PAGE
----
The story of the peace mission from the US cavalry to the Cheyenne Indians in Wyoming during the 1870s. The mission is threatened when a civilian surveyor befriends the chief's son and ... See full summary »
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Robert D. Webb
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The story of the peace mission from the US cavalry to the Cheyenne Indians in Wyoming during the 1870s. The mission is threatened when a civilian surveyor befriends the chief's son and falls for the chief's daughter. Written by
Col Needham <firstname.lastname@example.org>
First American movie filmed (in 1954) in Durango City, Mexico, because art director Jack Martin Smith liked the soundstages in the city and found the surrounding landscapes to be just what he was looking for. See more »
The first time Little Dog (Jeffrey Hunter) and his party encounters Tanner (Robert Wagner), they are armed with repeating carbines. On all later occasions, they have bows until the very end when the rifles appear again. See more »
This flawed Western nevertheless deserves credit for its sympathetic and largely non-violent portrayal of the Native American experience.
This is a precedent setting Western which suffers from an average script, poor casting and botched editing. There are many similarities between this film and "Broken Arrow". These similarities begin with the sympathetic portrayal of Native Americans. Debra Paget is also on hand to once more play her role as an Indian woman in love with a White man. The main problem here is that Robert Wagner is not Jimmy Stewart. Delmer Daves had a role in both films, but unfortunately he was limited in "White Feather" to co-writing the script. Robert Webb directed this film.
This film seems to be the victim of poor editing. The Ann character played by Virginia Leith is potentially one of the most interesting in the film. There is more than a hint at the beginning that she has a dark secret. "Did my father tell you about me", she asks Josh Tanner (Wagner). Her father (played by Emile Meyer) later elaborates that "she is unfit merchandise". Unfortunately, this aspect of the plot is not developed. Jeffrey Hunter steals the show with his sympathetic and sensitive portrayal of Little Dog, a Cheyenne leader. He and Tanner become friends, and their friendship is one of the memorable elements in this film. Little Dog is proud to be a Cheyenne. He is torn between loyalty to his father, Chief Broken Hand (played by Eduard Franz), and his warrior code. In the end it becomes a choice between giving up his heritage to walk the White Man's road and dying well. The choice isn't as obvious as it seems. Little Dog's friend American Horse (played by Hugh O'Brian) has the opportunity to make the same choice and blows it.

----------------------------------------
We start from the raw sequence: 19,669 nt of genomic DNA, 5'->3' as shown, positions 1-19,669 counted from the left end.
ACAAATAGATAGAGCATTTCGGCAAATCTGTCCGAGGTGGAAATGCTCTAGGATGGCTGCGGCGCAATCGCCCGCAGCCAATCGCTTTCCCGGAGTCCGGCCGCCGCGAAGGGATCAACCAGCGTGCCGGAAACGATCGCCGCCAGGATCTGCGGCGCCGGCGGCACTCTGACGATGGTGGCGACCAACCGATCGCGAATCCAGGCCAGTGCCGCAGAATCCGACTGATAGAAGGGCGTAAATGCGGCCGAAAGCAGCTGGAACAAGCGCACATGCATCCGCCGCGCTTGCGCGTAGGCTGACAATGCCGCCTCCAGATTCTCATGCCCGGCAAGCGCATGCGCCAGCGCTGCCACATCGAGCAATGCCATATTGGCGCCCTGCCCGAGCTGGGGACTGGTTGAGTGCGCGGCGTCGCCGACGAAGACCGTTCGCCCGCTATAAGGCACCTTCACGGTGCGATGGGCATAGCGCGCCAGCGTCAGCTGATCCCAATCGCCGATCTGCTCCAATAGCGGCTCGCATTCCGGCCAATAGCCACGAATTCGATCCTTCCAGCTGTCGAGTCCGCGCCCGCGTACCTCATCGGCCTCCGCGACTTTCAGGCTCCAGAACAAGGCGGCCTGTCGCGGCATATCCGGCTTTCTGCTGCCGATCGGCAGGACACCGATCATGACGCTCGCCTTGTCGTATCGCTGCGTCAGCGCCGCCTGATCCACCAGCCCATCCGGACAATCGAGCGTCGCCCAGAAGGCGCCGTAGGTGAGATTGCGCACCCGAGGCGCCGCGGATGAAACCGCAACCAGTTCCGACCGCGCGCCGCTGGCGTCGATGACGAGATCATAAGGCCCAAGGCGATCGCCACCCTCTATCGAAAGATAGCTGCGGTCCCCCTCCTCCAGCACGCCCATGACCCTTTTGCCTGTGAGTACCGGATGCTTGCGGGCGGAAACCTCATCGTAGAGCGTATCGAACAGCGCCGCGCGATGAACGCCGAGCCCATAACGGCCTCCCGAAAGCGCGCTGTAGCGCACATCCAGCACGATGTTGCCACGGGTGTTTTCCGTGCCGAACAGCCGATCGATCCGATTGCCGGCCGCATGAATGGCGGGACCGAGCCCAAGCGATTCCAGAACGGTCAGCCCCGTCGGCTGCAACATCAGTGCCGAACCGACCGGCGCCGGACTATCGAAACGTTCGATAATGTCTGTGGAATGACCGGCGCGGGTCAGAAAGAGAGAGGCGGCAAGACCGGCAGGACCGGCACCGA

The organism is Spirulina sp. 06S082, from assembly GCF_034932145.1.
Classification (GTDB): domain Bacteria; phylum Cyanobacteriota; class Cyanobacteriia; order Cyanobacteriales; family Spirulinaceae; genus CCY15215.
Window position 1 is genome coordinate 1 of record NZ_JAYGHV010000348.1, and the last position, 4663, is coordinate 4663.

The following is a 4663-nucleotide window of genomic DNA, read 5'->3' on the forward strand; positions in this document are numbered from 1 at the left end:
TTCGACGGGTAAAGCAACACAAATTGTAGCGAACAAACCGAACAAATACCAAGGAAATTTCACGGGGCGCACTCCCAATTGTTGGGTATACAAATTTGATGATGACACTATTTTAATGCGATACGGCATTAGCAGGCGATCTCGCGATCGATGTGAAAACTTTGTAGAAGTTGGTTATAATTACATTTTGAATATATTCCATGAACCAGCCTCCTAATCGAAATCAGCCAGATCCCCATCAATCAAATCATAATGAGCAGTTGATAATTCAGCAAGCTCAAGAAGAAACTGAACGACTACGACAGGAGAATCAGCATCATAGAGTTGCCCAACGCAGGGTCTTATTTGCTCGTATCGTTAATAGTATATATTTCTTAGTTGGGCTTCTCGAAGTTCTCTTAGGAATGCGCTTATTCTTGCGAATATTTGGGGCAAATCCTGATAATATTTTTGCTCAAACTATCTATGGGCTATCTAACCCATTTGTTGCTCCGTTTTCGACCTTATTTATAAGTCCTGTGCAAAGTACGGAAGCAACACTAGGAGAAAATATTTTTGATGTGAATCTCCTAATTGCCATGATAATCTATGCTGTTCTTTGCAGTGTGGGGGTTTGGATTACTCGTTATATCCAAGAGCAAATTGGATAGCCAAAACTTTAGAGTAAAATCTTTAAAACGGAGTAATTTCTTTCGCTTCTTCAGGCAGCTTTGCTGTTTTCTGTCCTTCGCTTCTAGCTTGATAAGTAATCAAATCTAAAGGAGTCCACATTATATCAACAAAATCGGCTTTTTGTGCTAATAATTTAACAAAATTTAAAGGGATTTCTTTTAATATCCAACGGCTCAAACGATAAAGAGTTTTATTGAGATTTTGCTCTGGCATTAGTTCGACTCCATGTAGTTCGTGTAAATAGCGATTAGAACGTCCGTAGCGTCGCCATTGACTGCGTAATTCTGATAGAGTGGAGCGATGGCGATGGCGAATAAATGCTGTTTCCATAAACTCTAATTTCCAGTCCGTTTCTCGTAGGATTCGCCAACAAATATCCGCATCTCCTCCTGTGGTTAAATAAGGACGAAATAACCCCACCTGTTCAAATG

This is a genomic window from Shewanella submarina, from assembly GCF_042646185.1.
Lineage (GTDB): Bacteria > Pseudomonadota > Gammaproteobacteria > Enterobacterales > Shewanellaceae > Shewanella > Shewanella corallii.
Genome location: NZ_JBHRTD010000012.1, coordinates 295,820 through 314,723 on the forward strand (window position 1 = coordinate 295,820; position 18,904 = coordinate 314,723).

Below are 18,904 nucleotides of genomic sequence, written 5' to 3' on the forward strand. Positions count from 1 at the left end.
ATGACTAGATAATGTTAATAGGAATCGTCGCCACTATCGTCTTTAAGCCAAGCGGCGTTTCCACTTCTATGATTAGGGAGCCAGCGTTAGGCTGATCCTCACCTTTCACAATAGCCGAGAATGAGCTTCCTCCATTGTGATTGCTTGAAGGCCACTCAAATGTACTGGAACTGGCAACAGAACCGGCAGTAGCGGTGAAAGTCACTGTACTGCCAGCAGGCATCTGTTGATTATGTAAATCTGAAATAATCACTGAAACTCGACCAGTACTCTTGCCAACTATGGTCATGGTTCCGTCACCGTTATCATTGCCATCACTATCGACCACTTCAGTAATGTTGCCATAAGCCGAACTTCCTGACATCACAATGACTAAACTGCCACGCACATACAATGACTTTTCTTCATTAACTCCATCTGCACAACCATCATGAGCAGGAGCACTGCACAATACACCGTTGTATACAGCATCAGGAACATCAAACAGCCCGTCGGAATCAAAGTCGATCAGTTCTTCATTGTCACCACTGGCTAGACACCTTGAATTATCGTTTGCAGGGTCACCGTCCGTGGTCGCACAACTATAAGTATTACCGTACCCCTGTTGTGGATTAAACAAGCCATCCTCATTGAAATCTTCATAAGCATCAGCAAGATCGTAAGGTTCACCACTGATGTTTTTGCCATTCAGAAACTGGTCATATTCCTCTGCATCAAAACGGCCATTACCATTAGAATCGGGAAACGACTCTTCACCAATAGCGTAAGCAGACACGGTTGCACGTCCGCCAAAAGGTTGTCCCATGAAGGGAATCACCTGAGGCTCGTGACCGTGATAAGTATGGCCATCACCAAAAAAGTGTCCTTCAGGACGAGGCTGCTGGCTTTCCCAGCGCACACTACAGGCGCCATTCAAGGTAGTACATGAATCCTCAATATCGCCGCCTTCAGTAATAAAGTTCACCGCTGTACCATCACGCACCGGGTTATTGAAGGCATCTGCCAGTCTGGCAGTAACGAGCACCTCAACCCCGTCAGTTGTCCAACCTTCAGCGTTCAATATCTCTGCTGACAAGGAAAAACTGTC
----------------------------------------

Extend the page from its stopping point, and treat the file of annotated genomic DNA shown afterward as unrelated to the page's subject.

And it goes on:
This film's portrayal of the Native American tragedy is both sympathetic and different. Tanner tells the Colonel (played by John Lund) at the beginning that he has no feeling about Indians. He is indifferent. Ann makes her sympathies clear at the start. "I feel sorry for them," she says and she and Tanner watch the tribes as they prepare to sign a treaty giving up their lands. Ultimately, Tanner's friendship with Little Dog gives him a new perspective. Unlike "Devil's Doorway", another film which works hard to present the Native American view of the winning of the West, this film's ending is more upbeat. I still haven't been able to force myself to watch all of "Devil's Doorway".
Although marriages between Whites and Indians were not unusual in the real West, they had a difficult time surviving in the morality of films of the 40's and 50's. This film is one of the first in which a White character marries an Indian girl. Most Westerns of the time did not permit such relationships to become permanent. Paget's character in "Broken Arrow" is tragically killed. Similar violent endings terminate relationships in "Drum Beat", "Rock Island Line" and "Across the Wide Missouri". In "The Far Horizons" the Native American character ends the relationship by returning to her people so that one of the lead characters can marry a White woman. Dewey Martin's character in "The Big Sky" marries an Indian woman, but he has to make a choice. Will he return to the settlements where there is no place for her or will he live with the Blackfeet? Ultimately, he chooses Indian life. If the film's script had included part two of Guthrie's novel, we would see that this relationship was ultimately the victim of tragedy as well. Tanner's decision in this film to marry the Indian woman and live in the White world is truly unusual for films of the time.
It is the friendship between Tanner and Little Dog which makes the film worth watching. Wagner plays his relationship with Hunter's Little Dog with a lot more feeling and credibility than he does his romantic interest in Paget's character. Hunter's performance is a gem. Unlike Native American roles in so many other Westerns Hunter doesn't offer us the inane dialogue and dopey hand movements which we see too often in such roles. Although Tanner and Little Dog come from different worlds, their shared humanity is refreshingly realistic. It is ironic that their friendship becomes the catalyst for peace. Little Dog as a warrior is opposed to peace. "The treaty pen does not fit my hand", he jokes to Tanner.
Despite its flaws, this film is worth watching for its creative story and its sympathetic and credible portrayal of the Native American experience. The emphasis on story over action is unusual for such a Western and with a little better script it would have worked. Even so, it works well enough for me. I have watched it many times and will continue to do so.
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